Asia Japan Relationships Travelling

Shinto Wedding at the Meiji Jingu Shrine

A walk through the tranquil forest of Yoyogi Park and into the grounds of the Meiji Jingu Shrine in Tokyo‘s Harajuku district will not only enable you to escape the constant noise of the busy Japanese metropolis, it could also offer the opportunity to witness a traditional Shinto wedding party.

Surrounded by an estimated 120,000 towering pine trees the temple is a peaceful sanctuary dedicated to the spirits of Emperor Meiji and his wife Empress Shoken, providing the perfect backdrop for a wedding. Shintoism is the indigenous faith of Japan and was made the state religion during the Meiji period (1868-1912). Although it is now separated from the state, Shintoism is still a predominant Japanese faith, therefore Shinto weddings are a common event at the shrine.

Weddings most commonly take place during summer or autumn and are formal yet simple affairs with only close friends and family present. It is not uncommon for multiple ceremonies to be held at the shrine on the same day. The ceremony includes purification, prayers and the exchange of sake – visitors to the shrine will not be allowed access to this part of the ceremony but they may catch the wedding procession on their way out of the shrine where they can see the traditional white Kimono and the colourful red parasols held over the new bride.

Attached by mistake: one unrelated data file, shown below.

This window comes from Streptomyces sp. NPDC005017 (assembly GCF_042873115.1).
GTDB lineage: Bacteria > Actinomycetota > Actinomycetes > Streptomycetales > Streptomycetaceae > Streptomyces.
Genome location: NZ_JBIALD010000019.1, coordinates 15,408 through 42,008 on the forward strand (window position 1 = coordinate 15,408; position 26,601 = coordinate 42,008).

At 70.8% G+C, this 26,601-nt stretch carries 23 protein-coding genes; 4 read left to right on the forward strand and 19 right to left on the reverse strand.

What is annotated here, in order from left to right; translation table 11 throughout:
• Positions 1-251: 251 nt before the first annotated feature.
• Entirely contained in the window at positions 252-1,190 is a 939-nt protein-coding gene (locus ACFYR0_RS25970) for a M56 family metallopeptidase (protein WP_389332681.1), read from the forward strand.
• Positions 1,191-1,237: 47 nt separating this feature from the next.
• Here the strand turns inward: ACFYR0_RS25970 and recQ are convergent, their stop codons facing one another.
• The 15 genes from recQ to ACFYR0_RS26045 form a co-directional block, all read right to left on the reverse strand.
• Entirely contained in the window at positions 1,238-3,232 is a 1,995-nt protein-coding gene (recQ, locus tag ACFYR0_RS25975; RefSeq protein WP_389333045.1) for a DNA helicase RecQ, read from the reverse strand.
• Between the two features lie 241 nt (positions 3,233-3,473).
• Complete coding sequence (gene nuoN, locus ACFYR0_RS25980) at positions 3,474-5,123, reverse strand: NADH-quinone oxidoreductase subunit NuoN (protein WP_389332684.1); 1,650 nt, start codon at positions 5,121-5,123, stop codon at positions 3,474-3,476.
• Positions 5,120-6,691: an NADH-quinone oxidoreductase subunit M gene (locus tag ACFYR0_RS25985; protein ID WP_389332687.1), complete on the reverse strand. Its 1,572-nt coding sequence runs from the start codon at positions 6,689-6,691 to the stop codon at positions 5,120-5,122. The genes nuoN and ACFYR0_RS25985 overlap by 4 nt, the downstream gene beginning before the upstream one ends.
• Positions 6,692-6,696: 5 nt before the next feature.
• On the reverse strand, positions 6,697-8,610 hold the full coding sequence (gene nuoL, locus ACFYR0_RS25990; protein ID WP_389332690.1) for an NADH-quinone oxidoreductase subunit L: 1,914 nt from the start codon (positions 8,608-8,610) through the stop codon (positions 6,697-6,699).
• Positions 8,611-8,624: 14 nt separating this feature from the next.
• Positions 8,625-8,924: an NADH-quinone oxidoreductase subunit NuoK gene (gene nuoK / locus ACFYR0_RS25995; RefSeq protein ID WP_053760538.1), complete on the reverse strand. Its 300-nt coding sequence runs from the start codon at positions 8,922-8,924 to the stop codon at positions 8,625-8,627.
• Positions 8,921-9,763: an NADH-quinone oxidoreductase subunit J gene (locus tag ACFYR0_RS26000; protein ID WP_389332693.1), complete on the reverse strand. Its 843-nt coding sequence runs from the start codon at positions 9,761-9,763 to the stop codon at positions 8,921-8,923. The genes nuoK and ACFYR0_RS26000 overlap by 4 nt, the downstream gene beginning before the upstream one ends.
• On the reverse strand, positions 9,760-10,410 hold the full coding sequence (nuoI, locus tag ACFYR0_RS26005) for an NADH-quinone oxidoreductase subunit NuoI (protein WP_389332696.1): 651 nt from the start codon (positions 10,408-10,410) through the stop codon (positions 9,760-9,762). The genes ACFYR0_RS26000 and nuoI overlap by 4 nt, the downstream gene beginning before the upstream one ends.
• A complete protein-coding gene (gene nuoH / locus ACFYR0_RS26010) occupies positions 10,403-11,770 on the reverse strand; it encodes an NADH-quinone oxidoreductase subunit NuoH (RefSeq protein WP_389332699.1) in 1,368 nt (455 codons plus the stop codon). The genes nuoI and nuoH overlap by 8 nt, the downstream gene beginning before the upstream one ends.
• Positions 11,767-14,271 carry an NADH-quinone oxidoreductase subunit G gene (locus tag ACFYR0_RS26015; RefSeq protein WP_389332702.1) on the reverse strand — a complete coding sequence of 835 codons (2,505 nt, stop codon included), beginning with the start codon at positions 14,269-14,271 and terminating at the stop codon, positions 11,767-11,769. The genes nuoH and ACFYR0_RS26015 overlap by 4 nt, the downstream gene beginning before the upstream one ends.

Bearing witness to a traditional wedding in a country where you are living as an expat offers an exclusive insight into the tradition and cultural practices of the people and so I was delighted when a wedding party passed as we spent a day at the Meiji Shrine.

Have you attended or witnessed a traditional wedding cereomony whilst travelling/living overseas? Tell all in the comment section below.

You may also like...

2 Comments

  1. says:

    Very pretty pictures! I would really like to learn more about Japanese culture. Especially all their formal behaviour rules.
    Jordan recently posted..The Student Dag JaaaahMy Profile

    1. The etiquette in Japan is fascinating, it would take a lifetime to learn!

Leave a Reply

Your email address will not be published.

CommentLuv badge

This site uses Akismet to reduce spam. Learn how your comment data is processed.